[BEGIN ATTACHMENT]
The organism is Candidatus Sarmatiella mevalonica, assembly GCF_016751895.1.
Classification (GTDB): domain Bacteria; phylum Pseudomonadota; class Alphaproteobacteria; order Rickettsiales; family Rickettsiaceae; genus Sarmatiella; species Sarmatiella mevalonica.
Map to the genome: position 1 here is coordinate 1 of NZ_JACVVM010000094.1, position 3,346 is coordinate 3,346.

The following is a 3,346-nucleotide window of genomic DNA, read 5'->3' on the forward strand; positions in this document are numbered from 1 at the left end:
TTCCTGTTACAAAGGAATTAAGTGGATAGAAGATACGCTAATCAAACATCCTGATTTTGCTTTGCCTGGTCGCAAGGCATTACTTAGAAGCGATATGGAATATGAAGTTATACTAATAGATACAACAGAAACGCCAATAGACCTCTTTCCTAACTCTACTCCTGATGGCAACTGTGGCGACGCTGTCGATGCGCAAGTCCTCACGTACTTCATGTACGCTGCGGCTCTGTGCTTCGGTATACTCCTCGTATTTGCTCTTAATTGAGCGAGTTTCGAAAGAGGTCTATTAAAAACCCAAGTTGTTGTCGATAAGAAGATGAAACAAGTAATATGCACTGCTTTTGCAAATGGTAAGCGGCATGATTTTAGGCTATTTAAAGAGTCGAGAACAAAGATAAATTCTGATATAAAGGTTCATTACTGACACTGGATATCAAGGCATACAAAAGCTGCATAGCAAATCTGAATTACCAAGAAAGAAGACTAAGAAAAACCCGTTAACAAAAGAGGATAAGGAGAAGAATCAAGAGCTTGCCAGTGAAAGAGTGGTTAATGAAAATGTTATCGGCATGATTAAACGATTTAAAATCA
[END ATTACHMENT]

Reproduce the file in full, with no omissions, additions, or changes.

The organism is Candidatus Sarmatiella mevalonica, assembly GCF_016751895.1.
Classification (GTDB): domain Bacteria; phylum Pseudomonadota; class Alphaproteobacteria; order Rickettsiales; family Rickettsiaceae; genus Sarmatiella; species Sarmatiella mevalonica.
Map to the genome: position 1 here is coordinate 1 of NZ_JACVVM010000094.1, position 3,346 is coordinate 3,346.

The following is a 3,346-nucleotide window of genomic DNA, read 5'->3' on the forward strand; positions in this document are numbered from 1 at the left end:
TTCCTGTTACAAAGGAATTAAGTGGATAGAAGATACGCTAATCAAACATCCTGATTTTGCTTTGCCTGGTCGCAAGGCATTACTTAGAAGCGATATGGAATATGAAGTTATACTAATAGATACAACAGAAACGCCAATAGACCTCTTTCCTAACTCTACTCCTGATGGCAACTGTGGCGACGCTGTCGATGCGCAAGTCCTCACGTACTTCATGTACGCTGCGGCTCTGTGCTTCGGTATACTCCTCGTATTTGCTCTTAATTGAGCGAGTTTCGAAAGAGGTCTATTAAAAACCCAAGTTGTTGTCGATAAGAAGATGAAACAAGTAATATGCACTGCTTTTGCAAATGGTAAGCGGCATGATTTTAGGCTATTTAAAGAGTCGAGAACAAAGATAAATTCTGATATAAAGGTTCATTACTGACACTGGATATCAAGGCATACAAAAGCTGCATAGCAAATCTGAATTACCAAGAAAGAAGACTAAGAAAAACCCGTTAACAAAAGAGGATAAGGAGAAGAATCAAGAGCTTGCCAGTGAAAGAGTGGTTAATGAAAATGTTATCGGCATGATTAAACGATTTAAAATCA